Both game types have their audiences, it just so happens that the potential audience for a themepark game is, according to every scrap of data we currently have, far higher than that for a sandbox game. People are not "fooled" into thinking that the games they currently play are true sandboxes; they know that they don't have full control over their world. Guess what, that's not what they're looking for! They're looking for a well-paced adventure, for definite challenges that they can overcome, for defined goals, a sense of progression, and an environment that is only as stressful as you want it to be. In short, they want well-crafted single-player RPG experiences that are delivered over hundreds or thousands of hours, in the presence of millions of other players. This quote here:

What complaints such as these fail to account for is that much of the fun in gaming comes from the conflict and risk that naturally grows from perilous game worlds. What are you truly achieving if you're kept perpetually safe, slowly gaining material items while playing through what can only be honestly defined as a consequence-free environment? At that point, you may as well be playing FarmVille.

shows an absolutely stunning blindness to where "fun in gaming" comes from, at least for other people. Fun, for YOU, comes from organically grown conflict and risk. I, on the other hand, am not building a sandcastle on the beach because I want someone to come and kick it down, I'm building a sandcastle because I want to build a bloody sandcastle. The risk of someone kicking it down is not only nonessential to my fun, it's actually detrimental to it.

You say that the player may as well be playing FarmVille. There's a kernel of truth there, surrounded by a thick shell of stupidity. Let's tackle the shell before we get to the kernel. Obviously, playing an MMO is different from playing FarmVille, even if you are (mostly) guaranteed to win at some point (and there are plenty of MMOs where you are not guaranteed to succeed at all challenges, no matter how much time you spend grinding away at it, because the challenges do take a modicum of skill to beat). Your statement is equivalent to "The single-player campaigns of MW3 and SC2 are essentially the same, since you're just playing through levels against AI until you beat the game." In short: gameplay matters far more than game structure, this is why we have categories called "genres" that we divide games into, and why people say that they like to play FPS games, not "games where I beat up AI for a while and then win." You can't say, "You might as well be playing Farmville," because Farmville does not provide the type of gameplay that I'm interested in.

Now for the kernel of truth in your statement: yes, many games (Farmville, basically all single-player games of every genre, modern themepark MMOs) are primarily designed so that the player will, eventually, beat them. In fact, I'd say the vast majority of games are designed like this. Have you ever stopped to think that maybe, just maybe, there's a reason for that? Maybe there's a reason that people gravitate towards themepark MMOs, with goal and reward structures that are set up similarly to popular games in every genre? It's quite simple: life itself holds enough risk and stress for most people, and this only gets more true as the average age of a gamer gets older. Games are escapism (cue dinging noise as the title of this website lights up) for many people, a way to unwind, socialize, explore, and in general do things without regard for risk or consequences.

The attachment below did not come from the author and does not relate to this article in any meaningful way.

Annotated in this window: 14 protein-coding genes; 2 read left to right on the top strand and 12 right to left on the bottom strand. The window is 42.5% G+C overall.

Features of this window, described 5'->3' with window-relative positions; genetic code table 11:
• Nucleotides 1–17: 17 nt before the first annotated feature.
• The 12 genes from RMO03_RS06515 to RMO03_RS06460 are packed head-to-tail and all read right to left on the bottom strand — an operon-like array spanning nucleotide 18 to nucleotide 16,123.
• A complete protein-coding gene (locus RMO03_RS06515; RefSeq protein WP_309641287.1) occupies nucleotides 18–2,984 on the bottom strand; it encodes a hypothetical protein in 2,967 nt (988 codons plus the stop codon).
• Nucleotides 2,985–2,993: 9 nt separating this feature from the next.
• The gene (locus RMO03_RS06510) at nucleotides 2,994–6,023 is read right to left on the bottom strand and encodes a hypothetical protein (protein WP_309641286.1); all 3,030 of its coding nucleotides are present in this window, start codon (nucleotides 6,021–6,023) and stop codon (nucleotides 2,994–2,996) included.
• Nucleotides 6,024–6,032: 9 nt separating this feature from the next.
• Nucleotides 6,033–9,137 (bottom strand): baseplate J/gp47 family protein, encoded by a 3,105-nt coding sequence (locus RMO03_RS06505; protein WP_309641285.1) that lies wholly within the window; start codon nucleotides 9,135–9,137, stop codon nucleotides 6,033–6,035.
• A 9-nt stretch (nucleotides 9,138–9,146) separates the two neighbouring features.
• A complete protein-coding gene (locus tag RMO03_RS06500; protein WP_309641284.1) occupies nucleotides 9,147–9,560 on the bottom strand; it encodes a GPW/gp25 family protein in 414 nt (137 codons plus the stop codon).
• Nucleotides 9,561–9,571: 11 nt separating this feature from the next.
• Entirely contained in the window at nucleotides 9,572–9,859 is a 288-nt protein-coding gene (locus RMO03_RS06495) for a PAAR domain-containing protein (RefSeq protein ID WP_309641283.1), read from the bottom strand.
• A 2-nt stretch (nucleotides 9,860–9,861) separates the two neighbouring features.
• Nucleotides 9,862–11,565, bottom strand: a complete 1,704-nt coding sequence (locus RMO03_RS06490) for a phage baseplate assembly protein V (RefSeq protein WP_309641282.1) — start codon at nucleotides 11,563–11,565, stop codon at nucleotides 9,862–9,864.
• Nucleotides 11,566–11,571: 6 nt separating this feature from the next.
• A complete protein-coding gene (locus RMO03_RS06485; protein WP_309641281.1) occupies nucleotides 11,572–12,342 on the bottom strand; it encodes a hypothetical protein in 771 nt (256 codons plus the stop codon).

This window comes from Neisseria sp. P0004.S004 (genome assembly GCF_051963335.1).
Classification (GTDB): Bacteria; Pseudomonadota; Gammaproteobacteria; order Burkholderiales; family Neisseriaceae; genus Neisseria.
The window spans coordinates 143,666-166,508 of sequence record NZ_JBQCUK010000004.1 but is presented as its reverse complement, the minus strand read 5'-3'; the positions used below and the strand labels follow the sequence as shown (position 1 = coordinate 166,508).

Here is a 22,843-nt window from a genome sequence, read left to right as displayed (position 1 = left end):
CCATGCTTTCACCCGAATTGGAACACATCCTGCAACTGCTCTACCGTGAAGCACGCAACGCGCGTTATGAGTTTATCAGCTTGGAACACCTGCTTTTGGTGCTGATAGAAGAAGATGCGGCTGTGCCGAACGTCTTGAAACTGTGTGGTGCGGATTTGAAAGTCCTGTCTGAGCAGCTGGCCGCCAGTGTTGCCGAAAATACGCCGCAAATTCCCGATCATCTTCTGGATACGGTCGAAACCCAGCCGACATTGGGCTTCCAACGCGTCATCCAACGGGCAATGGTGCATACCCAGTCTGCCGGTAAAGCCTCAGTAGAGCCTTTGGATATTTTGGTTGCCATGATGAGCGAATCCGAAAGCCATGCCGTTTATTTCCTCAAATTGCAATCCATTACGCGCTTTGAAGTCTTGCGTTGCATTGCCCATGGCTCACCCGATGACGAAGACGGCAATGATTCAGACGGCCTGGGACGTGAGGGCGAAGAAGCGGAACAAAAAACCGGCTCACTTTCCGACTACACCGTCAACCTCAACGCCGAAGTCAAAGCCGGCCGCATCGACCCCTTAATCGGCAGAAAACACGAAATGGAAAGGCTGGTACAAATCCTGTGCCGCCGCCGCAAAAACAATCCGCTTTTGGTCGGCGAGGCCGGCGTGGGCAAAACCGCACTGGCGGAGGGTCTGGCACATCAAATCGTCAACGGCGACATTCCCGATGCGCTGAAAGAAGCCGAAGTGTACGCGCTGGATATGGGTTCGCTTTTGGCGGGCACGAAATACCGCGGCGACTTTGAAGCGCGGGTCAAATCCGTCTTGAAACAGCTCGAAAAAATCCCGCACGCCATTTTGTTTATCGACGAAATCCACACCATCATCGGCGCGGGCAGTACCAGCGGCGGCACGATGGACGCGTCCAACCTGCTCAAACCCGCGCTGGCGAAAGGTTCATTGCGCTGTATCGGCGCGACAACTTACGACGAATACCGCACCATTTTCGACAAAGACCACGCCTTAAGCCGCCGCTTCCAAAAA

I know sandbox games have their place, I know they have their audience, and I know that that audience has been tragically ignored for the past, oh, six years or so (barring the obvious exception of EVE, which isn't for everyone either). But for the love of all things, STOP writing this tripe about how no one understands that their worlds aren't truly alive, how developers are manufacturing conflicts for us, and how there's no real risk in MMOs or gaming anymore. Yes, we know. We want it that way, that's why we buy these games. You're not superior for preferring sandbox games, you just have different tastes, and different reasons for gaming in the first place.

So stop acting like it.

Hi Mike,
amazing article much Kudos my man,like many others you brought a gleam of nostalgia to my eye!.
I may be telling you something you already know,but from the tone of your article I know you would absolutely love Neal Stephenson's new Novel Reamde http://en.wikipedia.org/wiki/Reamde.

To be honest I think it should be required reading for all Escapists(and gamers in general)
the themes of people getting ganked for their gold and organised warfare in an Mmo(AND RL:) resonate strongly with your article and the associated viewpoints,
I'm loving this book and its themes so much that I actually got back into playing Eve as a more or less direct effect!